By Susan Martens
Dear New Orleans,
I can’t thank you enough for your warm hospitality this week, especially for such a motley crew as a bunch of writers. But, then again, you’ve always been kind to writers.
Yesterday I had my beautiful writing marathon moment with Jeanne and Stephanie and Dee and Pacian and Pete in Algiers. But I forgot to thank you properly for my perfect New Orleans moment, which came to me as I sat with George and company at Harry’s Bar on Wednesday. George had expertly steered us into the shelter of Harry’s in perfect time to enjoy the afternoon downpour while we wrote and listened to his $5 worth of jukebox selections.
I have to tell you, after reading The Writing Marathon: In Good Company Revealed, writing at Harry’s Corner Bar with George was like stepping into a famous painting. Like walking into one of those gorgeous, hazy Monets with the footbridges and the water lilies.
The bar crowd was intensely interested in us writers, especially since another group had stopped there not long before. They wanted to know what the heck was going on. Thinking myself clever, I suggested that we were a conspiracy of writers. The entire row erupted at my mention of “the ‘C’ word.” One patron grumbled, “We already have too many conspiracies in this town,” and left.
A little later, the video poker player standing near us told his female companion that he was “watching the kids do their homework,” and we were again pulled into a bar-wide conversation about what we were doing. One red-faced man seemed unable to rest until we fully explained ourselves. So we gushed for a while about New Orleans as a Mecca for writers, about how people come from all over the country just to write here. As we spoke, his expression slowly softened and his eyes grew misty and bright. He told us, “Well, I’m glad y’all are here. I hope you enjoy yourselves.” He talked a bit about how friendly people in New Orleans are, how they actually talk to each other and about how they all, mostly, get along.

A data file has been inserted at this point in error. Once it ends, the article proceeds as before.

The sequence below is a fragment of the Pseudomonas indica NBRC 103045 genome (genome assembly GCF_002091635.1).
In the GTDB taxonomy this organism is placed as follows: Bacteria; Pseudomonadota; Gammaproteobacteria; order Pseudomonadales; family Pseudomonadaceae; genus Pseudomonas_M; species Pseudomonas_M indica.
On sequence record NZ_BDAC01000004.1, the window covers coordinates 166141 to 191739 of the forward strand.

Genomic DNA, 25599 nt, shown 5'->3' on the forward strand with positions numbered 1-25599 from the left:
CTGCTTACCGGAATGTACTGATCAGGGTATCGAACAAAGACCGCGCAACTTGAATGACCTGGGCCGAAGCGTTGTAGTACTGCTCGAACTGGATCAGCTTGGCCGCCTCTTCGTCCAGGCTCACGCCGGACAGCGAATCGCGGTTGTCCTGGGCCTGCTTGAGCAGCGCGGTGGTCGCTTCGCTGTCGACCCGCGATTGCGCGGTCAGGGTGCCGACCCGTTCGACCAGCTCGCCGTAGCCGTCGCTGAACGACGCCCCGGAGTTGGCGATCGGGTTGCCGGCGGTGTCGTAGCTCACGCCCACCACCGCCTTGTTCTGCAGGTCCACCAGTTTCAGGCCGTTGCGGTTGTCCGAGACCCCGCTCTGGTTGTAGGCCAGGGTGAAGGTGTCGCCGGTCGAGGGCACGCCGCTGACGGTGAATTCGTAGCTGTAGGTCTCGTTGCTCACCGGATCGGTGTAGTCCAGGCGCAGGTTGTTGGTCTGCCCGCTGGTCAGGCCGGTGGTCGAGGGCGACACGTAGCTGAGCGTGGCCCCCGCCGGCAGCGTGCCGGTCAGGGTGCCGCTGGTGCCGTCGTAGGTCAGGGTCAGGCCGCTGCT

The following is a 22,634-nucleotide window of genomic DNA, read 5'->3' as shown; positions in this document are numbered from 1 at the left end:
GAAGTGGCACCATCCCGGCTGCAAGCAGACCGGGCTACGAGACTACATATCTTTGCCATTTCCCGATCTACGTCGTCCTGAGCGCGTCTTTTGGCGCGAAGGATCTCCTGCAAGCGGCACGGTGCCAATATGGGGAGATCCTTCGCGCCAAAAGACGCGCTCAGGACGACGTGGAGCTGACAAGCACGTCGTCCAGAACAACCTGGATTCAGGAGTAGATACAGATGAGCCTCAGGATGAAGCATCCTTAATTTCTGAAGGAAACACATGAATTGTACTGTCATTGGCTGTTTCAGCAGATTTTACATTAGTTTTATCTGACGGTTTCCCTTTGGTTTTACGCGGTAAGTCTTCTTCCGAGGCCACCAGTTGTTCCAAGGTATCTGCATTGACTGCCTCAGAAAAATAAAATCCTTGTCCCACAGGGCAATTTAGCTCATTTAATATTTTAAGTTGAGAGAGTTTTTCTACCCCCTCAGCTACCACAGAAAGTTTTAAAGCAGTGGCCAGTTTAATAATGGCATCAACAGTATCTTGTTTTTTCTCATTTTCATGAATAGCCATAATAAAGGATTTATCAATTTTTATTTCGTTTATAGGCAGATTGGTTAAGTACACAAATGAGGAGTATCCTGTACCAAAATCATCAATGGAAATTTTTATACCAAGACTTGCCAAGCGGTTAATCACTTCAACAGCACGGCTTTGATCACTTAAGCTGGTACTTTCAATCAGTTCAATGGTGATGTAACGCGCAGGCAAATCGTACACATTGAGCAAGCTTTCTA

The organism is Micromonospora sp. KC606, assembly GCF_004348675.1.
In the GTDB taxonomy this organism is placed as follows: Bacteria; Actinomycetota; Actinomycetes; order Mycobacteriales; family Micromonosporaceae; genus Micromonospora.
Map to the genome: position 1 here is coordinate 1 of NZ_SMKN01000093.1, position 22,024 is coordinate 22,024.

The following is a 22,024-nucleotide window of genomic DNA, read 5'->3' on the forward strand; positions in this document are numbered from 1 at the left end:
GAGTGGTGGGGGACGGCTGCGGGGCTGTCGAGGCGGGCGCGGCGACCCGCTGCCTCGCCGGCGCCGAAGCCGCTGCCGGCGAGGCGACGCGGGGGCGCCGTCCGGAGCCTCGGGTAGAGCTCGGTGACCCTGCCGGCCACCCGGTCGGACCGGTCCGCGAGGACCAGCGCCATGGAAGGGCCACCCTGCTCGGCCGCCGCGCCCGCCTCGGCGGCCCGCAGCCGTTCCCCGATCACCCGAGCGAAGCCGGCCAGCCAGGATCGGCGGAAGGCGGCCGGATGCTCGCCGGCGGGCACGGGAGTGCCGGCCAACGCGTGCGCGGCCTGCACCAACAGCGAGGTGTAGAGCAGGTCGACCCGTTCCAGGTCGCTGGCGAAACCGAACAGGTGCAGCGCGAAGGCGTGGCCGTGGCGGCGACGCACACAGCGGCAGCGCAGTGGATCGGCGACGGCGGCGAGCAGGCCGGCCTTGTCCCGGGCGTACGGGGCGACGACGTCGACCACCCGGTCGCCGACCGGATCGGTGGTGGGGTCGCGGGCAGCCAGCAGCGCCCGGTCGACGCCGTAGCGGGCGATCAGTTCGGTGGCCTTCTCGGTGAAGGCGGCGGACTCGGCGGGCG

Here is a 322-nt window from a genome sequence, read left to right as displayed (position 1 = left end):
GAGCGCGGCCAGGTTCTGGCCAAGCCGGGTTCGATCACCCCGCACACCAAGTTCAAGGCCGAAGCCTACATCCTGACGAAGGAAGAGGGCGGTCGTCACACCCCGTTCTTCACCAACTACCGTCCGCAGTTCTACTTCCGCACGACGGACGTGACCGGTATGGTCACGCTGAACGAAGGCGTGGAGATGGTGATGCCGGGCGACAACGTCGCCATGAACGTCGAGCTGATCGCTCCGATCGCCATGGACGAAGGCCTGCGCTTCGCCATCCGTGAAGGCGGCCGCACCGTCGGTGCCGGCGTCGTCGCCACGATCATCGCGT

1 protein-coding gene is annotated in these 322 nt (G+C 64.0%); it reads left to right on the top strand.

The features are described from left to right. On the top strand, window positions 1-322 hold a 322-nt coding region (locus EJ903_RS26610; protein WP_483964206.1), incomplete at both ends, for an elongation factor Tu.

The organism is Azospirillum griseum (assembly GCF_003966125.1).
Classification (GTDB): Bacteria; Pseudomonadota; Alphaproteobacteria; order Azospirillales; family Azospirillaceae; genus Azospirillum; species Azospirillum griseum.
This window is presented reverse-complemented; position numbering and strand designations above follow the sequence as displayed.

“I’m just a drunk,” he said, gently taking his leave of us, “but I know a few things. Good luck with the writing!” With that, he disappeared out into the wet sunlight.
So much more was happening in that little bar than I could ever possibly write down. But in that moment, I finally understood what Hemingway meant by those lines we quote at every writing marathon launch: “The story was writing itself, and I was having a hard time keeping up with it.”
New Orleans, I can’t keep up with you in the least. And I love that you don’t mind that at all. I love that you are what you are. And that you are here for me and for us all. You’re patient and funny and kind in ways that not everyone understands.
But we writers are working on that. It’s the least we can do.
If you’re ever up in Nebraska, be sure to give me a call. I’d love to get together and show you around Omaha. She’s definitely not you, but she has her moments.
Thanks again, so much, for everything! I’ll see you soon, I’m sure.
Susan Martens is an Assistant Professor of English at Missouri Western State University and Director of the Prairie Lands Writing Project. Her research explores how writing marathons support students, teachers, and communities.